(Today is "Take a Hike Day." Really. I'm going to have to remember this day the instant I become independently wealthy. But right now I'm only wealthy in cardboard terms. Time to appreciate some cardboard. This is the 125th in a series):
You have chosen wisely, voters. In a matter of weeks, there will be a brand new 1985 Topps set blog for everyone's absorption.
I don't know at this point how I will treat the set or what you can hope to learn from the blog. I expect that my posts will be rather brief. One of the things that I didn't like about the '75 Topps blog is that I started out with brief posts and then turned them into longish biographies. I won't be doing that with the '85 set.
My main objective with the new blog is to re-introduce myself to the set. As I mentioned before, I bought this set at the start of the '85 season and barely looked at the cards from that point forward. It's about time that I look at them card-by-card, as is a set's God-given right. So, for those of you who haven't seen much of '85 Topps you'll be learning right along with me.
I was in a year of transition in '85. I ditched a girlfriend and a job, moved to a new city, attended a new college, got a new job and made new friends. It was the year of Miami Vice, the Super Bowl Shuffle, and getting your money for nothing and your chicks for free. I was welcoming anything and everything the world had to offer in '85.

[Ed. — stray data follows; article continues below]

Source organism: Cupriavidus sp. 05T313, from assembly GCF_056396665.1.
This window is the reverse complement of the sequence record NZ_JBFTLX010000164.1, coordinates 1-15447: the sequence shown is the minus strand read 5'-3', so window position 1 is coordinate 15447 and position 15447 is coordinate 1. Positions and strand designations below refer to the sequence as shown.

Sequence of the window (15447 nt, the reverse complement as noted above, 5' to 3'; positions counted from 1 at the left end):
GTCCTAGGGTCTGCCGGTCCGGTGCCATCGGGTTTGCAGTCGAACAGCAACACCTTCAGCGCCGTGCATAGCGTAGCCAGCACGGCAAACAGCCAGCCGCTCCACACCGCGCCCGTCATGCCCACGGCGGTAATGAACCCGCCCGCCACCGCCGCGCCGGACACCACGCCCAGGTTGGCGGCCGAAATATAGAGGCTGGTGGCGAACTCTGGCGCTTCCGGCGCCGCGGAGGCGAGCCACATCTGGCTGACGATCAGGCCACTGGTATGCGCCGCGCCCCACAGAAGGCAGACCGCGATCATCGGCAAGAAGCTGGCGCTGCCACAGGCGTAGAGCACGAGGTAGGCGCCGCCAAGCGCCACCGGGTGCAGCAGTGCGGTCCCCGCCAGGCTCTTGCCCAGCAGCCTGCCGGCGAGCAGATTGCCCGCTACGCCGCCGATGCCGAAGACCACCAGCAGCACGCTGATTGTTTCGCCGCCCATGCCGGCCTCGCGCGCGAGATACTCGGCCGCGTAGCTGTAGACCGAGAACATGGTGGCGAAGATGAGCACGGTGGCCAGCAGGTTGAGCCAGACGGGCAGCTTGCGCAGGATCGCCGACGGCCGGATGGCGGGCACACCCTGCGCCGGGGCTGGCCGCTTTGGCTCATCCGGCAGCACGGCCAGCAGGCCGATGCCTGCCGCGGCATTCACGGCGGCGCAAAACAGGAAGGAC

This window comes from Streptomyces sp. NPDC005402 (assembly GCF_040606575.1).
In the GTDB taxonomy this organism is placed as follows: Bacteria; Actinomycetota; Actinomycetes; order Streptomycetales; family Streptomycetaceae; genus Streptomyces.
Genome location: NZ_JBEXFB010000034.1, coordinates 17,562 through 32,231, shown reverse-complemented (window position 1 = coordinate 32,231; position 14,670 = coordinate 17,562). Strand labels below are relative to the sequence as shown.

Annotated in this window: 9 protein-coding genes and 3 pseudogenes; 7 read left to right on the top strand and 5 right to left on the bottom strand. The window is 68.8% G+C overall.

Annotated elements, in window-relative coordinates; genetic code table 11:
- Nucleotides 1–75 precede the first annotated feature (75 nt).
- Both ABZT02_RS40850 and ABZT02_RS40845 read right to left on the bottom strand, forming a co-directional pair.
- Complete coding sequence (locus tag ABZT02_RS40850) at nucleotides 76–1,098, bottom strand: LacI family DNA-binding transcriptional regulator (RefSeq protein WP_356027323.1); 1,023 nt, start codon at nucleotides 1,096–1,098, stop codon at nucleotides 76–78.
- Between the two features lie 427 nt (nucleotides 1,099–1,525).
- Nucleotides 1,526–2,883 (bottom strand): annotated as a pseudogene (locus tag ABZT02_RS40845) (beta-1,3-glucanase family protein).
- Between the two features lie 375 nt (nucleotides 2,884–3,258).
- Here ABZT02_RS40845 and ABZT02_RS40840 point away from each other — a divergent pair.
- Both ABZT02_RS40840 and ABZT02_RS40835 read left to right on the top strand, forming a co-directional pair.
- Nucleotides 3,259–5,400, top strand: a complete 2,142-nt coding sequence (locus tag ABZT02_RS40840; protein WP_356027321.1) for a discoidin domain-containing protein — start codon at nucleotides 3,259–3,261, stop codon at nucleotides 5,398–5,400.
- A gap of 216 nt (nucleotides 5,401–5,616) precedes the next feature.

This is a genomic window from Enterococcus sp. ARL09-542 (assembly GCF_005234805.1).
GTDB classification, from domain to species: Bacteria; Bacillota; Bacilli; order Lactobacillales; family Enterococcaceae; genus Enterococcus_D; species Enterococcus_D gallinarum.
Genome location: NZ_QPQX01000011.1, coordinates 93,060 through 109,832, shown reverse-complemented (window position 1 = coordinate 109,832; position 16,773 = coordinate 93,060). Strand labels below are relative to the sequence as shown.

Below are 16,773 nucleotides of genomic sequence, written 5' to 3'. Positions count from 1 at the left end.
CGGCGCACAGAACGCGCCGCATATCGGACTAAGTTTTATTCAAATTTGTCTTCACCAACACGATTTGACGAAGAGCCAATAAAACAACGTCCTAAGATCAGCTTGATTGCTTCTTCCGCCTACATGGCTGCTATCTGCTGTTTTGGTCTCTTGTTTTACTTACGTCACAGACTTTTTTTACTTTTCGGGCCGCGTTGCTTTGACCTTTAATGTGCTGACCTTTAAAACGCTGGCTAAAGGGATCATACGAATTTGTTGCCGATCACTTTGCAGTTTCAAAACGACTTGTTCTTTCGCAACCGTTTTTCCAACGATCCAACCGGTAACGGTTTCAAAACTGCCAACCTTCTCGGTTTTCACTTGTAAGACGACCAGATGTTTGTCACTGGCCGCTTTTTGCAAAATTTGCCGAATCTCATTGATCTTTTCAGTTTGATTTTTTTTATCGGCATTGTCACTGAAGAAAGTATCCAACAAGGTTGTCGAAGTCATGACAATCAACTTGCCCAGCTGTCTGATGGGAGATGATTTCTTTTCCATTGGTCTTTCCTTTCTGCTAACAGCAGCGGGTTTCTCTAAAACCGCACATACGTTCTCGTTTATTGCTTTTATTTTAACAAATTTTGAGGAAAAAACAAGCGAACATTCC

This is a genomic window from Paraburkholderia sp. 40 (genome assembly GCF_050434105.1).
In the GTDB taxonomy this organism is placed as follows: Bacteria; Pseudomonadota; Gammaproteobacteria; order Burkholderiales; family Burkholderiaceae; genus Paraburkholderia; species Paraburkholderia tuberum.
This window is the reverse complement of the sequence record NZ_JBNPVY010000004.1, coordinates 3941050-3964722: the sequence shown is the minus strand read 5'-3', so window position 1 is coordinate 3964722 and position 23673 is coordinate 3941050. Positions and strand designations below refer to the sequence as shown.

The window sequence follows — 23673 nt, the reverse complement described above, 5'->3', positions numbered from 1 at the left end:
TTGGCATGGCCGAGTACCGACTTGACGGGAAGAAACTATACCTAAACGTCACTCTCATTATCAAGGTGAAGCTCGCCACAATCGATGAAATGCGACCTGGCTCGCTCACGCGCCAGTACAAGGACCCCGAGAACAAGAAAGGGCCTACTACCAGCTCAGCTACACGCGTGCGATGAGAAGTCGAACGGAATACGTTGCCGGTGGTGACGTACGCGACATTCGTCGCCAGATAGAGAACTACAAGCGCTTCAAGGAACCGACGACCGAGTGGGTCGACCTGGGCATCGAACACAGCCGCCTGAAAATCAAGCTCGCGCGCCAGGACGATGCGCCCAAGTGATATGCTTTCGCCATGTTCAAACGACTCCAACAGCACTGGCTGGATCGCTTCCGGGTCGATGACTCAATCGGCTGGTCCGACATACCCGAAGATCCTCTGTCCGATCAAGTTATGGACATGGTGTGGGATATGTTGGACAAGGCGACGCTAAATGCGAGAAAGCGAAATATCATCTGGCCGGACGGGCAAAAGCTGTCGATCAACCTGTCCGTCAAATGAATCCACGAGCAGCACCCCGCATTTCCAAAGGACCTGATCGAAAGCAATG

So I'll see how I can work that all into a blog about cards.
I've got several weeks to plan as it's not going to start until some point in January. In the meantime, I offer one of the cards in the set -- one of many "nobodies" in the set -- Domingo Ramos.
Perhaps you noticed that he's choking up on the bat. Does anyone do that anymore? When I was young, I remember announcers talking constantly about players choking up. They discussed it with admiration in their voice. "Choking up" was something to respected, a weapon for a player lacking in power or bat speed to use to even the playing field against his opponent.
While playing ball as a kid, the adults would always holler to the smaller kids, "choke up on that bat!" "You're not going to get around on that, Billy! Choke up!"
Then, one day, everyone inched their hands back down the bat nob. During the McGwire-Sosa home run chase, I never heard about anyone choking up. Who would need to do that? Did you see how @#%$& far he HIT that??????
But we're a little ways from the steroid era now. Run and power production has almost returned to 1985 levels. Yet, I haven't seen anyone choking up.
Perhaps it's not necessary what with all the weight training over the years. Or maybe it's just not cool enough. When I was young, the strikeout was uncool. It was embarrassing to strike out. Dave Kingman would strike out four times a game and he was considered a joke. Who cares if he hit a towering home run? He'd strike out the other three times!
Still, Kingman's strikeout totals back then were around 130, 150 a year. Now, the league leader has over 200 strikeouts and no one cares.
I wonder if anyone ever advises Drew Stubbs or Mark Reynolds to choke up on the bat? They'd probably get bludgeoned.
Anyway, I'm sure we'll find plenty of differences between the players of '85 and today's players on the 1985 Topps blog. I hope all 133 of you who voted in the poll will join me for that. It should be a lot of fun.